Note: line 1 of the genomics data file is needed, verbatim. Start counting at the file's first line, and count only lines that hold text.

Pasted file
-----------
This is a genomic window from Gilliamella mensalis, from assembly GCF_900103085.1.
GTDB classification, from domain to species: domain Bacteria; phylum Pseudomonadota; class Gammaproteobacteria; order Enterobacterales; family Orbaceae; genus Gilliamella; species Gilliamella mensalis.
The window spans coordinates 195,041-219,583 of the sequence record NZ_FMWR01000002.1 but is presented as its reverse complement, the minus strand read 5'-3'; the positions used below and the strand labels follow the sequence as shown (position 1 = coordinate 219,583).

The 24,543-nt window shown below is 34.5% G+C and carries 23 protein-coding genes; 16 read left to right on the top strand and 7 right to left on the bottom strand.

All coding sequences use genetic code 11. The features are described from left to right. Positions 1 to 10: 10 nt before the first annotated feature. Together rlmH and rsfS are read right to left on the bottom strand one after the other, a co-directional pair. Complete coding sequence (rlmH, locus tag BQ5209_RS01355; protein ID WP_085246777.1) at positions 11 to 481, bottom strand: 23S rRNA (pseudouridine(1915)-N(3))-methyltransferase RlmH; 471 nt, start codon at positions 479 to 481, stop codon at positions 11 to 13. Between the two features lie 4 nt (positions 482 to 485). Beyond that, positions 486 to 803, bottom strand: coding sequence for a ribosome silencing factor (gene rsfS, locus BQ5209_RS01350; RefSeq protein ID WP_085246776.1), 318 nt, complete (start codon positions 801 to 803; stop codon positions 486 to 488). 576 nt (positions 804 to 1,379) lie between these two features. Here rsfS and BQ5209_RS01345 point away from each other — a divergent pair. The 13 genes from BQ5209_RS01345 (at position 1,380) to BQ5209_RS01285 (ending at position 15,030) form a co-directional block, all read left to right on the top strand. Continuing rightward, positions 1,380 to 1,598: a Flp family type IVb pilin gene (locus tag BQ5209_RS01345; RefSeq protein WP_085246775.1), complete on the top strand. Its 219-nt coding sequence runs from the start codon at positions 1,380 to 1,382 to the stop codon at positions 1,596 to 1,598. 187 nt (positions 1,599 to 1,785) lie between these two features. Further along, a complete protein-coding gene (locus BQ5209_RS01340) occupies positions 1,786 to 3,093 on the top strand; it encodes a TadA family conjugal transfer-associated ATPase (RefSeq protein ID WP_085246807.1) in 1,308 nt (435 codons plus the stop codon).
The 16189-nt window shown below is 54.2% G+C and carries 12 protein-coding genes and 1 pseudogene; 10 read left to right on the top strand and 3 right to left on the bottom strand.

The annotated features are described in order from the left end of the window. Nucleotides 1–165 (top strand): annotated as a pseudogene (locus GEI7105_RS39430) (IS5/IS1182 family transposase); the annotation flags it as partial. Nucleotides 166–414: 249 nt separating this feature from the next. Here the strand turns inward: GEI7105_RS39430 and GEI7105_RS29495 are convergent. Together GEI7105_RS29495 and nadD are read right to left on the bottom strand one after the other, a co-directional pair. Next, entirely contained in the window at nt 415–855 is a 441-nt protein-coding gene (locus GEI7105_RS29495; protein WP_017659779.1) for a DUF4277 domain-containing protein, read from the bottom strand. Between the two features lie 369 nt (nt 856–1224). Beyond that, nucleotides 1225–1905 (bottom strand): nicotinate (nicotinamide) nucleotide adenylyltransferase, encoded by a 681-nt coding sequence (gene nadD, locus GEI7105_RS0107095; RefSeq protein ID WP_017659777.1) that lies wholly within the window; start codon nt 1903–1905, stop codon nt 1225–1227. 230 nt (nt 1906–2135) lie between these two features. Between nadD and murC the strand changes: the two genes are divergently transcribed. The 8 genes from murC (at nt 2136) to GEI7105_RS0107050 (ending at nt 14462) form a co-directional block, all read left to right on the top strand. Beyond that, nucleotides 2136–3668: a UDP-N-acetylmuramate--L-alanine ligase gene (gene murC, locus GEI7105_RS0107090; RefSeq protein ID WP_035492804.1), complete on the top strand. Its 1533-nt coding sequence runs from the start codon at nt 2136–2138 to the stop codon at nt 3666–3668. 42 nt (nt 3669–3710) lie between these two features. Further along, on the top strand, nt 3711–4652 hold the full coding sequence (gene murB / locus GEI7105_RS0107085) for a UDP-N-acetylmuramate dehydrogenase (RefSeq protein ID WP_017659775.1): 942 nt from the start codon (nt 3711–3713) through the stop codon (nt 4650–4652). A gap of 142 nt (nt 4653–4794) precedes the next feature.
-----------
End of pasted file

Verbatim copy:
This is a genomic window from Gilliamella mensalis, from assembly GCF_900103085.1.